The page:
DAVID LAN PHAM, F.A.B.I.
THE TURTLE IN HISTORYDavid Lan Pham
The turtle is one of the four Sacred Animals in Viet Nam. The Four Sacred Animals are: the Dragon, Unicorn, Turtle, Phoenix. According to Taoism, the Black Turtle was Xuan Wu Constellation (Huyen Vu Tinh). It corresponds to:
It was written in history King Hung Vuong XVIII of Van Lang was addicted to rice wine. He neglected national affairs. Consequently, Van Lang was conquered by Thuc Phan in 257 B.C.
Thuc Phan proclaimed himself King. It was King An Duong Vuong, who annexed Van Lang to his kingdom to found the Au Lac Kingdom. King An Duong Vuong chose Phong Khe, Dong Anh district, Phuc Yen province, as capital. He ordered the construction of the Co Loa Citadel which had the spiral shape of the snail’s shell. The construction failed. It was successful only when Than Kim Qui (Golden Turtle God) appeared and showed the King how to build the spiral citadel. Than Kim Qui gave King An Duong Vuong a claw as a secret weapon for the defense of the Au Lac Kingdom.
Zhao Tuo (Chao To- Trieu Da 240 BC- 137 BC), Chief of Nan Hai district, Guangdong province, wished to conquer Au Lac to found a Southern kingdom, Nan Yue, which was independent from the Han dynasty (202 BC- 9 AD) (25 AD- 220 AD). Zhao Tuo’s troops couldn’t defeat the Au Lac’s because the latter possessed the secret weapon given by Than Kim Qui (Golden Turtle God). Zhao Tuo tried to get some information about the Au Lac’s secret weapon by letting his son, Zhao Zhong Shui (Trieu Trong Thuy), marry King An Duong Vuong’s daughter, My Chau. Son in-law of King An Duong Vuong, Zhao Zhong Shui stayed in the Co Loa Citadel with his wife. He stole the secret weapon and returned to P’an Yu (Phien Nhung- Guangzhou- Quang Chau) to urge his father, Zhao Tuo, to invade Au Lac. King An Duong Vuong was bitterly defeated by Zhao Tuo in 207 BC for counting on the secret weapon without knowing it was stolen by his son in-law, Zhao Zhong Shui. On horseback King An Duong Vuong and his daughter, My Chau, rode to the South. Arriving in Nghe An the King prayed to Than Kim Qui for advice. Than Kim Qui appeared, saying: “The enemy is behind you.” Understanding what Than Kim Qui meant King An Duong Vuong killed My Chau with his sword and killed himself by jumping into the sea.
In 1407 the Ming invaded Dai Viet on the pretext of getting rid of the Ho to restore the Tran. After the collapse of the Ho, Dai Viet became a Chinese colony (1407- 1427).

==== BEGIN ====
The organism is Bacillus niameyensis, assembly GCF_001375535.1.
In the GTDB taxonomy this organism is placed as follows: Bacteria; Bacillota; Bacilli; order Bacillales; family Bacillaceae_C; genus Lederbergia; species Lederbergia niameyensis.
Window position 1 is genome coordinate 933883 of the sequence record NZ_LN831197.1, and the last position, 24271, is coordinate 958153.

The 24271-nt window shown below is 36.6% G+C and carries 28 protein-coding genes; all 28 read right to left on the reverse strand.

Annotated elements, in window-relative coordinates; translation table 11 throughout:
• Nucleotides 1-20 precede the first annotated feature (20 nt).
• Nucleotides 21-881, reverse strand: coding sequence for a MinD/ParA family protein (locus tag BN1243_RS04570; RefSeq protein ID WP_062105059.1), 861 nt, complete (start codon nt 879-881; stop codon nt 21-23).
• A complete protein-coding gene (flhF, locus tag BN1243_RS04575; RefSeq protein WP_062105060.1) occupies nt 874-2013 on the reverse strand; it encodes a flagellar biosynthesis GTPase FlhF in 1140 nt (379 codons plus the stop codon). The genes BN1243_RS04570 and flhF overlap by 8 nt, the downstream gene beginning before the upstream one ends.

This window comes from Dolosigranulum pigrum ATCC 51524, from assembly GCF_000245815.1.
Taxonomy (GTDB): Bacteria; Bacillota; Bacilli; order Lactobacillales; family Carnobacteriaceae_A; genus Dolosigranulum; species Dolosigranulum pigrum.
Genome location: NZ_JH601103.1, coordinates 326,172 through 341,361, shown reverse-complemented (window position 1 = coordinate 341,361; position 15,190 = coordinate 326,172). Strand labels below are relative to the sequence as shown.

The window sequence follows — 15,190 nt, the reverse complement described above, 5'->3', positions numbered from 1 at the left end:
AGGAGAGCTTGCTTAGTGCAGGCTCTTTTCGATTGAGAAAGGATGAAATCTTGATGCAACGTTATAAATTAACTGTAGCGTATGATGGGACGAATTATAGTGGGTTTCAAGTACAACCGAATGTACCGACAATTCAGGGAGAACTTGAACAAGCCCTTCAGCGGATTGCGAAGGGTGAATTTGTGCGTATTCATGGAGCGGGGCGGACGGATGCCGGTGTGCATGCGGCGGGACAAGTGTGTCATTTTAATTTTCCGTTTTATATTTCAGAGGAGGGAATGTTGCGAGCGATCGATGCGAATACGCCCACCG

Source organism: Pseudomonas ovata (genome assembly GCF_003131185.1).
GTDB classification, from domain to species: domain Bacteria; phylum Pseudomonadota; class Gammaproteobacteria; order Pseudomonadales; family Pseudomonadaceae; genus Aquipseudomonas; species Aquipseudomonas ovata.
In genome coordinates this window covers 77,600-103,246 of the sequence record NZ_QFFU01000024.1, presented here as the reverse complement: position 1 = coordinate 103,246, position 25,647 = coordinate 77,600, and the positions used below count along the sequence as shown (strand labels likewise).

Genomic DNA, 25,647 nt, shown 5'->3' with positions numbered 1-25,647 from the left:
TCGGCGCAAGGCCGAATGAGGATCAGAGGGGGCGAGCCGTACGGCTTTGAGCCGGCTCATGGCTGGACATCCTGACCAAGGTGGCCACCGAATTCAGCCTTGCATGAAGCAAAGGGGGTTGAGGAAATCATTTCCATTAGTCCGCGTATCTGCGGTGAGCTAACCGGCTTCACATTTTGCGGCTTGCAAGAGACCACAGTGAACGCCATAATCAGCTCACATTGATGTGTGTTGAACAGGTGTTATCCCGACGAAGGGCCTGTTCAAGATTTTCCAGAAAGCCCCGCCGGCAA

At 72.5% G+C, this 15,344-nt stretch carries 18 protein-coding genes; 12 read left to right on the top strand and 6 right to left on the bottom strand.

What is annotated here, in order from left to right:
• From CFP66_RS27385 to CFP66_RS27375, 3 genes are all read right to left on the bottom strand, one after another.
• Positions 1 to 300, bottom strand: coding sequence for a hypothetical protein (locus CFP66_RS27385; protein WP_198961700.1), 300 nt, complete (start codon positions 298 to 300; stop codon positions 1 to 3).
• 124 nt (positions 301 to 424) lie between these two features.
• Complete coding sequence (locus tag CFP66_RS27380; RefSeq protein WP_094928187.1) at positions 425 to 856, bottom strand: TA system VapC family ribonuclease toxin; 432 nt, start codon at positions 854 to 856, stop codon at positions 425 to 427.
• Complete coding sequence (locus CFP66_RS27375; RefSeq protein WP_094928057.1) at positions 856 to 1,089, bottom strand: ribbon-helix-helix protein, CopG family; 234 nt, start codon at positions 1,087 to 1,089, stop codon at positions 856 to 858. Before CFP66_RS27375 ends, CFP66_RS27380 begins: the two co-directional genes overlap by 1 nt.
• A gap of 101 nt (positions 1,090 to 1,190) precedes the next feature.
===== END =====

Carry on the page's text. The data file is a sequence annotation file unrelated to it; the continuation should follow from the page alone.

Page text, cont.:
In 1418 Le Loi, a rich and prestigious farmer in Lam Son, Thanh Hoa province, led the anti- Ming resistance to final victory in 1427. Le Loi became King Le Thai To, founder of the Later Le (1428- 1527).
According to the legend, King Le Thai To saw a huge turtle during his boating in the West Lake (Ho Tay). The huge turtle approached the Royal Boat. The King used his sword to prevent it from nearing the King. The turtle bit his sword and dived in the lake. From this legend the West Lake was renamed Ho Hoan Kiem (the Returned Sword Lake). The sword was believed to be the sacred one given by God in Heaven to Le Loi to lead the anti- Ming resistance. The nine- year resistance was successful. It was time for King Le Thai To to return the sacred sword.
In 1967 a 250- kilo turtle died in Ho Hoan Kiem. In 2016 another huge turtle died in the same lake. This turtle’s carapace was 1.90 m long. It weighed 200 kilos. The Hanoians called it Cu Rua (Old Turtle) with respect.
Was it the turtle biting King Le Thai To’s sword in the 15th Century? If so, it would be over 588 years old.
The huge turtle in Ho Hoan Kiem had blood relations with the Yang Tze River (Duong Tu Giang) turtle of which the scientific name is Rafetus swinhoei, Family: Trionychidae.
In 2006 a huge turtle named Adwaita died in India at the age of 256 (1750- 2006). Adwaita was considered the oldest turtle in the world.
It isn’t difficult to estimate the turtle’s age. The huge turtle (Cu Rua) in Ho Hoan Kiem was big and heavy, It was old. But it wasn’t the oldest turtle in the world. That proves Cu Rua wasn’t the huge turtle biting King Le Thai To’s sword in the 15th Century.
The Gia Dinh Citadel was built in 1790 during the civil war between the Nguyen and the Tay Son. The citadel was called Qui Thanh (Turtle Citadel) because of its turtle’s shape. The turtle is the symbol of Longevity according to the Vietnamese beliefs.
Qui Thanh was occupied by the rebels led by Le Van Khoi in 1833. In 1835 the rebellion was repressed by the royal troops. The Gia Dinh Citadel or Qui Thanh was razed. 1,830 rebels in the citadel were killed and buried in a mass grave. A new citadel was built to replace Qui Thanh. It was Phuong Thanh (Phoenix Citadel).
Behind the Chua Mot Cot (One Pillar Buddhist Temple) there was a grassy and
reedy rice field full of turtles, which was called Qui Dien (Qui: turtle- Dien:
rice field). In the 12th Century, on the orders of King Ly Nhan Ton (1066- 1128.
King: 1072- 1128), 7.2 tones of bronze were used to cast a huge bell. The huge
bronze bell had no sound when beating. It was thrown into the rice field full of
turtles. The Vietnamese called it Chuong Qui Dien (the Huge Bell in the rice
field full of turtles).